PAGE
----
It started with a freebie. Not a walk, but a hit batsman to start the eighth inning of a tie game Tuesday night that led to the run that ended the Royals’ season-best winning streak at six games.
Even a new twist at Kauffman Stadium — Rally Sauce — failed to produce the necessary late magic to avoid a 3-2 loss to the Detroit Tigers.
A photo of Rally Sauce was flashed on the Crown Vision video board — a bottle of Billy Butler’s now ubiquitous barbecue sauce — in hopes of igniting an attack that mustered little against Detroit starter Max Scherzer.
A little hot, that sauce, as it turned out. No rally, though.
Joaquin Benoit and José Valverde closed out Scherzer’s victory — the former Missouri All-American is now 9-0 — and evened the three-game series at one victory apiece.
Valverde got his ninth save in 11 chances, but not without some tension.
Salvy Perez opened the ninth with a single through the left side, which brought Elliot Johnson into the game as a pinch runner. Johnson stole second on the first pitch, a ball, to Butler.
Valverde fell behind 3-0 on Butler before battling back to a full count.
Butler then took a borderline third strike, argued strongly and, when he continued the argument from the dugout, finally got ejected by umpire Jordan Baker.
The ejection brought Butler sprinting from the dugout to continue the argument. It didn’t change anything, and the strikeout turned the inning around.
Valverde retired Lorenzo Cain on a pop to short and got David Lough, who earlier hit his first career homer, on a squibber in front of the plate.
Entertaining stuff. But still a loss.
That decisive freebie came from Aaron Crow, who had just bailed Tim Collins out of a bases-loaded jam in the seventh inning. Crow (2-2) started the eighth by hitting Miguel Cabrera with an 0-1 slider.
Prince Fielder followed with a single to right that moved Cabrera, off on the full-count pitch, to third with no outs. Victor Martinez’s sacrifice fly to left produced the go-ahead run.
It was the first run allowed by the Royals bullpen in 22 innings.
Fielder went to second on a wild pitch. A two-out walk to Alex Avila brought J.C. Gutierrez into the game with runners at first and second. Gutierrez stranded both runners, but the Tigers had the lead.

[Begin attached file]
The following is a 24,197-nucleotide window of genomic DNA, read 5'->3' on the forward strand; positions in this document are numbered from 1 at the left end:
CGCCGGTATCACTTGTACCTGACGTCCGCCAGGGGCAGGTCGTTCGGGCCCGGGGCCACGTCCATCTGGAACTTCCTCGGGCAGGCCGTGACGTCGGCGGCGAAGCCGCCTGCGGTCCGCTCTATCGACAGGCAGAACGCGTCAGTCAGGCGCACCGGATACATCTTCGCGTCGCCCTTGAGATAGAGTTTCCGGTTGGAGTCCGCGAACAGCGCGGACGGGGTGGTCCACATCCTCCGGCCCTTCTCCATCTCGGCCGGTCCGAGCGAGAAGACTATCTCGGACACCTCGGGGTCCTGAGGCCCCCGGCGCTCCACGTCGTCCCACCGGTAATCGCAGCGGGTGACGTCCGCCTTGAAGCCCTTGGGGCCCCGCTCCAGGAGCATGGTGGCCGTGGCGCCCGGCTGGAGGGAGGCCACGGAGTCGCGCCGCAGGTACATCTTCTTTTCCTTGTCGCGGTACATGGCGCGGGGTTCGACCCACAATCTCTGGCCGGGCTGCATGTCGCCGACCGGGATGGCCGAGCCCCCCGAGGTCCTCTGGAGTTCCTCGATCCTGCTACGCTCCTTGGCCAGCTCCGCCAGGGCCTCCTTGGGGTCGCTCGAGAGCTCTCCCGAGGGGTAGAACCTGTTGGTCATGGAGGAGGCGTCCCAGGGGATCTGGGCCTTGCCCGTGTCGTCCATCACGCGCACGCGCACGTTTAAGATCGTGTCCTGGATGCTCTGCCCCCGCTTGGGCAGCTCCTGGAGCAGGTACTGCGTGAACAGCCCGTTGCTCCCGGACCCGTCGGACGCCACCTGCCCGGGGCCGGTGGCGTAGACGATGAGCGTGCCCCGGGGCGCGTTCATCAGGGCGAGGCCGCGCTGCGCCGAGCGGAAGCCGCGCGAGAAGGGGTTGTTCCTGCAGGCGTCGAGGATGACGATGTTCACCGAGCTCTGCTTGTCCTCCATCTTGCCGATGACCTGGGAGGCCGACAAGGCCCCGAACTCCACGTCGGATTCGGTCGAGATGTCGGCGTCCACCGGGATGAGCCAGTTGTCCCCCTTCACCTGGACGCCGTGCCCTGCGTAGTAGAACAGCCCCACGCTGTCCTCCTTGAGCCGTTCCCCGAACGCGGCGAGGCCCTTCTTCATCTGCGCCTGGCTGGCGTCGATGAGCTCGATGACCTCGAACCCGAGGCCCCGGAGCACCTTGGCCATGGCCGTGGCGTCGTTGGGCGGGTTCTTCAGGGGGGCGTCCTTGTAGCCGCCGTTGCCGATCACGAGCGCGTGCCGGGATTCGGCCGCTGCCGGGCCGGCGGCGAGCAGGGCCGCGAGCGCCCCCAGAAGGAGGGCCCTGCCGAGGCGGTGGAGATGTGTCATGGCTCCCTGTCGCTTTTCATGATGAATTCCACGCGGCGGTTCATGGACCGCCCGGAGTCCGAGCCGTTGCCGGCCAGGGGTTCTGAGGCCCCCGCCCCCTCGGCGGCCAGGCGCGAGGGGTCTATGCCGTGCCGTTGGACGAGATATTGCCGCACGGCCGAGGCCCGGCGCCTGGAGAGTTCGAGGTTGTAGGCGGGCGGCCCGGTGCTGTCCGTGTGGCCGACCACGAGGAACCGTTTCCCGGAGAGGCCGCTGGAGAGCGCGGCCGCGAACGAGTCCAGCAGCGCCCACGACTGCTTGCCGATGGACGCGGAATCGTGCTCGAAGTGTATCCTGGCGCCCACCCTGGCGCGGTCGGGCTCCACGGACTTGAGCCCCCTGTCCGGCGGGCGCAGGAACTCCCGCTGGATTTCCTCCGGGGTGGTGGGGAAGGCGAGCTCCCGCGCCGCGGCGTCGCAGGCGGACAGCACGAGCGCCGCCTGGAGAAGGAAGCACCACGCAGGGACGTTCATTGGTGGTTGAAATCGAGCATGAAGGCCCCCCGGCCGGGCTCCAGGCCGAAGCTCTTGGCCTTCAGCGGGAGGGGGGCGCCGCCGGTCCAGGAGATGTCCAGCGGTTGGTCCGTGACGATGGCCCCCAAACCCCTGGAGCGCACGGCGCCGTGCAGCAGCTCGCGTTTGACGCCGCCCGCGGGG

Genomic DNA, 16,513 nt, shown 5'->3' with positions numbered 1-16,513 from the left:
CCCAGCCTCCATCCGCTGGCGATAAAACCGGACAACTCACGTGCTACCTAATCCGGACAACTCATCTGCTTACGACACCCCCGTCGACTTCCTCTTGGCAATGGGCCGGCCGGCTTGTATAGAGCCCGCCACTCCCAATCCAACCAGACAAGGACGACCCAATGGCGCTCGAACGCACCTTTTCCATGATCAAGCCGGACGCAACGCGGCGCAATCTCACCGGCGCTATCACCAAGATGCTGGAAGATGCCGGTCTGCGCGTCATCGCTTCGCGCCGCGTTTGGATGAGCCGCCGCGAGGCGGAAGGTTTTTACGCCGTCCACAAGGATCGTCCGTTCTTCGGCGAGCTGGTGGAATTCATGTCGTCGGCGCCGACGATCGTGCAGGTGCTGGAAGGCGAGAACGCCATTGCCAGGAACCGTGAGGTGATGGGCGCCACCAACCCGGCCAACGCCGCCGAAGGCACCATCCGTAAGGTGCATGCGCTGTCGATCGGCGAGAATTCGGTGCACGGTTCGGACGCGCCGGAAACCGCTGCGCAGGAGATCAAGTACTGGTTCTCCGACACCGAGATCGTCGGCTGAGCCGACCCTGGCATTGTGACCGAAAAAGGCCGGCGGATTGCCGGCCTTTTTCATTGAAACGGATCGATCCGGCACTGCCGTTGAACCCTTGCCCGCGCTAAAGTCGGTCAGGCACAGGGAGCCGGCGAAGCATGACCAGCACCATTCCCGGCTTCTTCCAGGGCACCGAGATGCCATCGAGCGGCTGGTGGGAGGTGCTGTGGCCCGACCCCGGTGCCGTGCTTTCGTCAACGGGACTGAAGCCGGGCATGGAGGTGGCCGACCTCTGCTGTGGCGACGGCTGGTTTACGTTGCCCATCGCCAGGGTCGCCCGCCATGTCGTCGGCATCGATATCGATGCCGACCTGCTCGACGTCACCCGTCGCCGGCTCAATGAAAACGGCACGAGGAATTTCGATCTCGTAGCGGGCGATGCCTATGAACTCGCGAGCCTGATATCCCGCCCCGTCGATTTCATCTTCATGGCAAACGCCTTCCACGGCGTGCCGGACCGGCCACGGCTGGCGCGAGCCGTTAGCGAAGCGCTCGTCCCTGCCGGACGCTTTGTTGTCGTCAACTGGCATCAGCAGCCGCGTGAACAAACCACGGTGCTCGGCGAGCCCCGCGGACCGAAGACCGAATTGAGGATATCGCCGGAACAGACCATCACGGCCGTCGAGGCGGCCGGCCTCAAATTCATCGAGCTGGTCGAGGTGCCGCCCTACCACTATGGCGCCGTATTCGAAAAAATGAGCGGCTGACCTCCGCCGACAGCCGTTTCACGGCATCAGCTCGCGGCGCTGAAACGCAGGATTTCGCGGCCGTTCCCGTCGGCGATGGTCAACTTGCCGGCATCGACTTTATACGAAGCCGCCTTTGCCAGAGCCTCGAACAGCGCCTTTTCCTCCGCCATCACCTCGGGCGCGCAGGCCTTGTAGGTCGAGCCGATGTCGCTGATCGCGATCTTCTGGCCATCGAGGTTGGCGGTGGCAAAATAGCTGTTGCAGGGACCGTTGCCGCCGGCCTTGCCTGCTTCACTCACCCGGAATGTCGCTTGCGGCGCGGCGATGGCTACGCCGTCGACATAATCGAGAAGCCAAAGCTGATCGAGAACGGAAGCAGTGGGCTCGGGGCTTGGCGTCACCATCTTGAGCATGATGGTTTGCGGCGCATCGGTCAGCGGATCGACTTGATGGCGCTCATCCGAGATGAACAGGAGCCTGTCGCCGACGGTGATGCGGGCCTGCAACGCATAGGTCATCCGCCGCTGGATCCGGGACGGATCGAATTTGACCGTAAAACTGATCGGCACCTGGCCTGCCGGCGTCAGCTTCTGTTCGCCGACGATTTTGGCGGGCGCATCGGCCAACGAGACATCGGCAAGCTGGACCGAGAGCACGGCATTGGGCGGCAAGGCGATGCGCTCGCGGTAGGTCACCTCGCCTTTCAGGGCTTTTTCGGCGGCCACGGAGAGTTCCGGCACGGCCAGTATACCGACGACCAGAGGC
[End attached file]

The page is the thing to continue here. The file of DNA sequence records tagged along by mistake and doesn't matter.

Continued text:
Scherzer permitted just three hits in his seven innings, and all three came in the fifth, when the Royals got a homer from Lough and an RBI single from Alcides Escobar in erasing a 2-0 deficit.
Royals starter Wade Davis got a no-decision after holding the Tigers to two runs and eight hits in 6 2/3 innings. He exited after yielding a single to Omar Infante.
That was Davis’ 100th pitch, and it prompted manager Ned Yost to go to the bullpen for Collins. The Tigers countered by sending up Avasail Garcia for Don Kelly to avoid a lefty-on-lefty matchup.
Garcia punched an 0-2 fastball up the middle for a single that moved Infante to third.
That led to another pinch hitter: Matt Tuiasosopo for Andy Dirks, again to avoid a lefty-on-lefty matchup. A walk loaded the bases and brought Crow in to face Torii Hunter.
Crow struck out Hunter — huge at the time; not so huge an inning later.
The loss dropped the Royals to 6 1/2 games behind first-place Detroit in the American League Central Division.
The Tigers opened the scoring after Davis surrendered two bloop singles in the second — Martinez opened the inning with one and went to second on Infante’s two-out flare.
That turned into a run when Kelly served a double into left.
Martinez scored easily, but an Alex Gordon-to-Mike Moustakas relay cut down Infante at the plate. Somehow, Kelly received credit only for a single. All that mattered was the Tigers settled for a 1-0 lead.
The bottom of the order got Davis in trouble again in the fifth when one-out singles by Infante and Kelly put runners at first and third, which led to a run when Dirks outraced a potential double-play grounder to second.
The Royals answered with two runs in the bottom of the inning. Lough led off with a 391-foot drive to right for the first home run by a Royals’ left-handed hitter since Moustakas in the sixth inning of an 11-6 loss to the Yankees on May 10.
Moustakas followed with a single to left and went to second on Chris Getz’s sacrifice. Escobar tied the game with a single to left, although he was thrown out by Dirks in trying to stretch it into a double.
That was it, though.